I chose “Mapping Police Violence,” a project by activist DeRay McKesson (who is also famous for this one blue vest he wears, apparently) and activist, policy analyst, and data scientist Sam Sinyangwe. This project utilizes data visualization to help raise awareness about the problem of police violence, specifically police violence towards African Americans. The pair’s work is based off of two separate online databases of police brutality, which they cross-referenced against each other and supplemented with their own research. They then created info graphics, maps (like the one pictured above), and a police-rating tool based off of the accumulated data, to contribute to what they describe as a “digital Harlem renaissance” that will help people visualize the solutions to and unintended consequences of oppression of blacks in America.

As admirable as their project is, from an artistic perspective, their work isn’t particularly revolutionary. We’ve all seen maps and infographics before. That being said, their work is presented in a clear manner, which is of great importance when presenting data (their color scheme was nice as well.) One thing that DeRay McKesson said that particularly struck me was “the truth is damning enough that it should radicalize people.” Here, he is speaking in the context that he doesn’t have to embellish the facts to portray injustice. However, if art’s purpose is, as many argue, to reveal the truth, one can deduce that based off of this statement, art can be the most direct tool for effecting social change.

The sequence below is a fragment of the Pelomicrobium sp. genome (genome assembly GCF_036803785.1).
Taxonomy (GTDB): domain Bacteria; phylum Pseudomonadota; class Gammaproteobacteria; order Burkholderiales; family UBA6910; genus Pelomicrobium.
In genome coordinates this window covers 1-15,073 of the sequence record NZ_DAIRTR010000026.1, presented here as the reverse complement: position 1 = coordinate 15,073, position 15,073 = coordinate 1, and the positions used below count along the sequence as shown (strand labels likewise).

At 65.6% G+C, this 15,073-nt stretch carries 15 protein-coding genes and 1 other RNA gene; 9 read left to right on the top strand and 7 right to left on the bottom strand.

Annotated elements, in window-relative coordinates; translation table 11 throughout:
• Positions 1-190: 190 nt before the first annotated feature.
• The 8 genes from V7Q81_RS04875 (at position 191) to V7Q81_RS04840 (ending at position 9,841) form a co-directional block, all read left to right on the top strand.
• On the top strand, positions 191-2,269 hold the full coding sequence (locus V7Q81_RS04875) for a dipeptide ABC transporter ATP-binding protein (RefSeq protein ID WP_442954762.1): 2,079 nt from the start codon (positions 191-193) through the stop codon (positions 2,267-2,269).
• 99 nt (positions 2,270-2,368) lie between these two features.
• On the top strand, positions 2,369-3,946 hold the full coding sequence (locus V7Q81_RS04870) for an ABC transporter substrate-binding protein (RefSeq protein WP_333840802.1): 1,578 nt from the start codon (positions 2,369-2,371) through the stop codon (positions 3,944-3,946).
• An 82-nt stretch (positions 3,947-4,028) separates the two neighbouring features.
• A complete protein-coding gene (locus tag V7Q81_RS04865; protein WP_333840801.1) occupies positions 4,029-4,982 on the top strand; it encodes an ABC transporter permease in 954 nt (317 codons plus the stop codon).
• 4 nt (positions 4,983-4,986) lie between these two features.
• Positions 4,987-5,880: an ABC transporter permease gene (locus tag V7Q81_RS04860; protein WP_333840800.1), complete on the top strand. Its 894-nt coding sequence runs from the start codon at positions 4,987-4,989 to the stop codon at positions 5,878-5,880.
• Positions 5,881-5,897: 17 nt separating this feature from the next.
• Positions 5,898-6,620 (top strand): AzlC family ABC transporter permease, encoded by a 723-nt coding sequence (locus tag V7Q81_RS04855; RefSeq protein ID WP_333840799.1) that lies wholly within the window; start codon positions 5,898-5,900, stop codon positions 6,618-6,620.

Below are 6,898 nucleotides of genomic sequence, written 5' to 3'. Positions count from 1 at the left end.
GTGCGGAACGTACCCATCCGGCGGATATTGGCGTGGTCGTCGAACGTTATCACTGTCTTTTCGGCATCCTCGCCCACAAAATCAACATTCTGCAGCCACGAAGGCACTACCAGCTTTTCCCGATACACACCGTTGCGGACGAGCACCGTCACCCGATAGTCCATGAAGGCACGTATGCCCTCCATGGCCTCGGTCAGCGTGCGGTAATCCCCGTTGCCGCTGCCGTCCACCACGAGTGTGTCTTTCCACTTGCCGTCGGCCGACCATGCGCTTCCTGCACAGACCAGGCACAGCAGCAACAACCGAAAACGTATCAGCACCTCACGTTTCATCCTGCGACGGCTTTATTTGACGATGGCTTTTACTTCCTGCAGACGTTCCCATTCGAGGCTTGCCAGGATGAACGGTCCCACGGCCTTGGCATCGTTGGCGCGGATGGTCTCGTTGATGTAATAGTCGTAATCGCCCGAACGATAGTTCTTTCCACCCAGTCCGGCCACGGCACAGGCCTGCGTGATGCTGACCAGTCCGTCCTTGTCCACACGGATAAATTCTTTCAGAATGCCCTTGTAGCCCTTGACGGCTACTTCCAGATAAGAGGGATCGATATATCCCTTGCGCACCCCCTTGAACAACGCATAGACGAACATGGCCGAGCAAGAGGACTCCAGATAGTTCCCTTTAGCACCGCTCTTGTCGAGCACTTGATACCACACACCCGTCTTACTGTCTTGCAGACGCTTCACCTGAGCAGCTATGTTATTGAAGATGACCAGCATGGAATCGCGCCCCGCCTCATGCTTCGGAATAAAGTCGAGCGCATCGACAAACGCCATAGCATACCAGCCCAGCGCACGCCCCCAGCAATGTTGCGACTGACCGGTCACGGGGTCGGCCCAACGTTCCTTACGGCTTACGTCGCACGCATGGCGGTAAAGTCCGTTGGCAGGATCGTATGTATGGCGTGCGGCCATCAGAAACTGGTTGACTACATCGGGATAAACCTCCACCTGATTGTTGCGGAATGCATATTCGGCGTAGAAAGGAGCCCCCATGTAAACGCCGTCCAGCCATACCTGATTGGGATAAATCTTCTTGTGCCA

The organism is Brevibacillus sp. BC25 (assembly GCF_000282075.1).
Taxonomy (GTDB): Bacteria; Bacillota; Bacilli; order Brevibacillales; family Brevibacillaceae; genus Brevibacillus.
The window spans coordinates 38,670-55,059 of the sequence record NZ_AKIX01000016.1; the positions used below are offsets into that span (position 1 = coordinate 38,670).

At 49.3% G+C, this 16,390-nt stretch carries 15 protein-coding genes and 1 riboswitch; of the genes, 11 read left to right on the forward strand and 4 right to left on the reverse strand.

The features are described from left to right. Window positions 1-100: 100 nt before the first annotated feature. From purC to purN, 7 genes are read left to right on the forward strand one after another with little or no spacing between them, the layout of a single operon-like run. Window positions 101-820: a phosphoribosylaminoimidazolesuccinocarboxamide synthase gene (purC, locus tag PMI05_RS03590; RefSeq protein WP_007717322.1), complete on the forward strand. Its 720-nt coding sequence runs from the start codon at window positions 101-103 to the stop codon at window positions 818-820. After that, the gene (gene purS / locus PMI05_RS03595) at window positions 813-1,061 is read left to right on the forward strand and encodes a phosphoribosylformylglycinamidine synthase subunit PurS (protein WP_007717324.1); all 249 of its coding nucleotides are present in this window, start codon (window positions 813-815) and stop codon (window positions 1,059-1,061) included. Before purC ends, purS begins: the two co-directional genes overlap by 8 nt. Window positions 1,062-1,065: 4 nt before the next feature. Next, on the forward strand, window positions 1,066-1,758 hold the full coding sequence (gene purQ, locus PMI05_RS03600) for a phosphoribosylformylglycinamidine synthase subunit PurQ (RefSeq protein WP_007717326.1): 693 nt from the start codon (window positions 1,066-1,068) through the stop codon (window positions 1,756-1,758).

I’ve included the link to McKesson’s Twitter feed, as he himself in the video states the extreme importance of Twitter in his activism

See some of Sinyangwe’s visualizations for the project here.

The above links to one of my favorite pieces of their work, where the pair track data from specific police departments. In the lecture, they explain how the purpose of tracking police dept. data is to identify good policy or pinpoint when good policy isn’t being followed.

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